Sweet Jesus. The biggest one was the size of a trash barrel, and the whole pack (flock?) was jabbering away about.....something. So I grabbed a flashlight I found next to the lamp, and shined it directly on them. They scattered and headed for the driveway, complaining the whole way. Eventually, the noise faded, and I fell back asleep. A few hours later, something happened that was SO FUCKED UP that I still haven't been able to sleep through the night without a handful of Tylenol PMs.

There was a breeze from the window carrying the salty ocean air into my room, and I had dozed off clutching my flashlight. Suddenly, I was woken up by a combination of things that came together in one perfect moment of terror. All at once, there was this horrible noise and a huge weight on my head and a terrific crash.

"WUBBAHWUBBAHMRAAAAWWWWWRRRRRWUBBAHWUBBAH"

I screamed and threw myself out of bed and across the room, grabbing at whatever was on my head with the intention of throwing it as fast and as far as I could. But it was already gone. The noise continued unabated. I was absolutely hysterical, in a dark room, with no idea what was going on.

"WUBBAHWUBBAHMRAAAAWWWWWRRRRRWUBBAHWUBBAH"


"WHAT THE FUCK IS GOING ON?!" It took me a minute to realize that I was the one shouting. I yanked open the bedroom door and threw on the hallway light. Two eyes glowed at me from the windowsill.

My aunt's cat was trying to throw herself through the screen, to get to the wild turkeys that were once again gathered outside my bedroom window. I stood very still for a moment and did a little self-assessment. No blood, no injuries, nothing in my room but the cat. The lamp from the bedside table was overturned, but it wasn't broken. And most importantly, I hadn't pissed my pants.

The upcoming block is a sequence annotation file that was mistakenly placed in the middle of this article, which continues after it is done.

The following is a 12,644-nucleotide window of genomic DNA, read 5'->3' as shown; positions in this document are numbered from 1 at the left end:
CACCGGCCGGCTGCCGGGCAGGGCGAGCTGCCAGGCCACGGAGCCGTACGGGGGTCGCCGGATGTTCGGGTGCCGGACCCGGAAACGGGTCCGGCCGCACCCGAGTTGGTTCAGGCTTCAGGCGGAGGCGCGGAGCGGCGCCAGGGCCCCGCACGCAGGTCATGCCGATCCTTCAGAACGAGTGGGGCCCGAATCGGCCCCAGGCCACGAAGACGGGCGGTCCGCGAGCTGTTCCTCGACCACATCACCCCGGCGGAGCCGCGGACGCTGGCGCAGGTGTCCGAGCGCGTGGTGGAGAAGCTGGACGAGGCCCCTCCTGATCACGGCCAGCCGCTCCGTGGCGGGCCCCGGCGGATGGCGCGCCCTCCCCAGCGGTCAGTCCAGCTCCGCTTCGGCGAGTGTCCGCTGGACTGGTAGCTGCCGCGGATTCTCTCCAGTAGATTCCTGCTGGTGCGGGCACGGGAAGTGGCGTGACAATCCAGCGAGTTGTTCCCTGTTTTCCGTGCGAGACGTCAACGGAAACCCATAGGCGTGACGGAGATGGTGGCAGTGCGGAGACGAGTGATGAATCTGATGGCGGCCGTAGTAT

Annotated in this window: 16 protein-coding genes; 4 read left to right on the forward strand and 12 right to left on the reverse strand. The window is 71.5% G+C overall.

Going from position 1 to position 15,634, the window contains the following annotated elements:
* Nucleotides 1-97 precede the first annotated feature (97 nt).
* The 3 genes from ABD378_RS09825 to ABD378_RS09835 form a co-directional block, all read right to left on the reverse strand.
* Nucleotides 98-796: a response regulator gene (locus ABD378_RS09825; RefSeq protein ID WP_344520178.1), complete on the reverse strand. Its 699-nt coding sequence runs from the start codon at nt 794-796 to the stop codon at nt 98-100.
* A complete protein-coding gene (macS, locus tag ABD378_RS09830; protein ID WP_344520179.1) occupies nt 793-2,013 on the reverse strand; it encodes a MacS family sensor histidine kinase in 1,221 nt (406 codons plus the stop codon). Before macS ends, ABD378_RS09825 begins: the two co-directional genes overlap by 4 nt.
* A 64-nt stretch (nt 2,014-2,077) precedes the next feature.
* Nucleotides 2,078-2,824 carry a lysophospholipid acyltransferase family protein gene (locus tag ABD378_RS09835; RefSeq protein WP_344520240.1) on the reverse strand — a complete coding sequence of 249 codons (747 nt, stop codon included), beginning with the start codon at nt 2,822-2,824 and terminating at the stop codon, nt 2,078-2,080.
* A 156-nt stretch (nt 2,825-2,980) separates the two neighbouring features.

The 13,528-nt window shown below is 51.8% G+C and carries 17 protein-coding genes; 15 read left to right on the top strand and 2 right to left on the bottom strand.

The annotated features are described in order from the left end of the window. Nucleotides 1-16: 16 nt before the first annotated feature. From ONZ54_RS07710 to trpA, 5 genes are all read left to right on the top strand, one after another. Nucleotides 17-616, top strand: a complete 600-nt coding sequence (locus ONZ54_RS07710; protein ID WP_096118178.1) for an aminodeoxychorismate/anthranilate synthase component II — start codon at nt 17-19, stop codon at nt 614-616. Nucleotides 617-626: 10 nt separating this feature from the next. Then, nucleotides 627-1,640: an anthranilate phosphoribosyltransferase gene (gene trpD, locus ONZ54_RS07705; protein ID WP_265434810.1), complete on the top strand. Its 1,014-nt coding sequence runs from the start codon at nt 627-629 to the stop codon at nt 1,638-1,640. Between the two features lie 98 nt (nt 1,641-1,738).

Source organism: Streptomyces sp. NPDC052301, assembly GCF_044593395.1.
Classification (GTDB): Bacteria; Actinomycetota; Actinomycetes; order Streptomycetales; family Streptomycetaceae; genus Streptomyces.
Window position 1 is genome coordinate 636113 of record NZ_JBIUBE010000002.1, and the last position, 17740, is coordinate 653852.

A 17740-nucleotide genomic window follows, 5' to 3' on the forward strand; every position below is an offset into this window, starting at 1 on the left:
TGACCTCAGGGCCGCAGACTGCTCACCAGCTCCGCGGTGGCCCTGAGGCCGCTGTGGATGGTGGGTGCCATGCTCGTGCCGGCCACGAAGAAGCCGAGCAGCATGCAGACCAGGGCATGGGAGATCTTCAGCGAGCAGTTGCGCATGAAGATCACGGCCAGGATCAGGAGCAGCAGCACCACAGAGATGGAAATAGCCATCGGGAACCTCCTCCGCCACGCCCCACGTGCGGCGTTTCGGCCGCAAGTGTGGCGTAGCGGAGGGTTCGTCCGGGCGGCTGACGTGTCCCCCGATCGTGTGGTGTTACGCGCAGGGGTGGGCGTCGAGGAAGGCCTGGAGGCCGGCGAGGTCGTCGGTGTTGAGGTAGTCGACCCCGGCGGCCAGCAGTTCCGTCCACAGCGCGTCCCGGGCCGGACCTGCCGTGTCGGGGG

I spent the rest of the night locked in the bathroom with the light on, reading old issues of Real Simple and trying to get the adrenaline out of my system.

The next morning dawned and I was a total mess. By about 4pm, I realized that we needed coffee if I was going to make it to dinnertime without passing out face first in the living room during the evening news. We got in the car and headed down to the Big Y. As we pulled in, the kids were pressed against the window, watching soe excitement in the parking lot. Two men with nets and boxes were standing in the parking lot, watching something. A woman was taking pictures with her phone. As we got closser, I realized the object they were fixed on was a snake.

Fuck. That. Shit.

This may come as a shock to you, but I am not Steve Irwin. I am not interested in having any up-close encounters with wildlife unless they are behind a lot of glass, or perhaps locked in a cage or contained by a tall fence. Or stuffed. I can handle them stuffed. But since arriving I have had my fill of nature. I have faced coyotes glaring at me in my own driveway, deer eating the garden, raccoons eating, well, everything, skunks and wild turkeys and rabbits in the yard....but I will not have snakes in the parking lot I WILL NOT HAVE IT.

And so we returned home empty-handed. I watch them oh-so-carefully when they are playing outdoors. And then when they come in, oh baby. The hunt for ticks alone can ruin a perfectly good dinner. This place is hell for my anxiety, but frankly, I think my OCD is giving me an edge. I mean, sure I'm in a fucking blind panic every minute of the day....but I am also taking action, combing through hair, shaking out clothes, inspecting them head to toe before AND after the shower. My poor 10 year old son would really appreciate it if I would lighten up, and stop making him check his balls for insects. But I think he should just be grateful I let him do it himself.

2 comments:

Liz said...

Ha! We haven't even pulled out all the stops yet. We have a mink living in the rocks at the sand spit. A real live mink.

Erin said...

I have to say you are freakin' hilarious. Im seriously LOL at my desk at work, mind you Im suppose to be "working" ;) Oh man, that is some funny stuff right there. Im sorry your having to endure the great outdoors....lol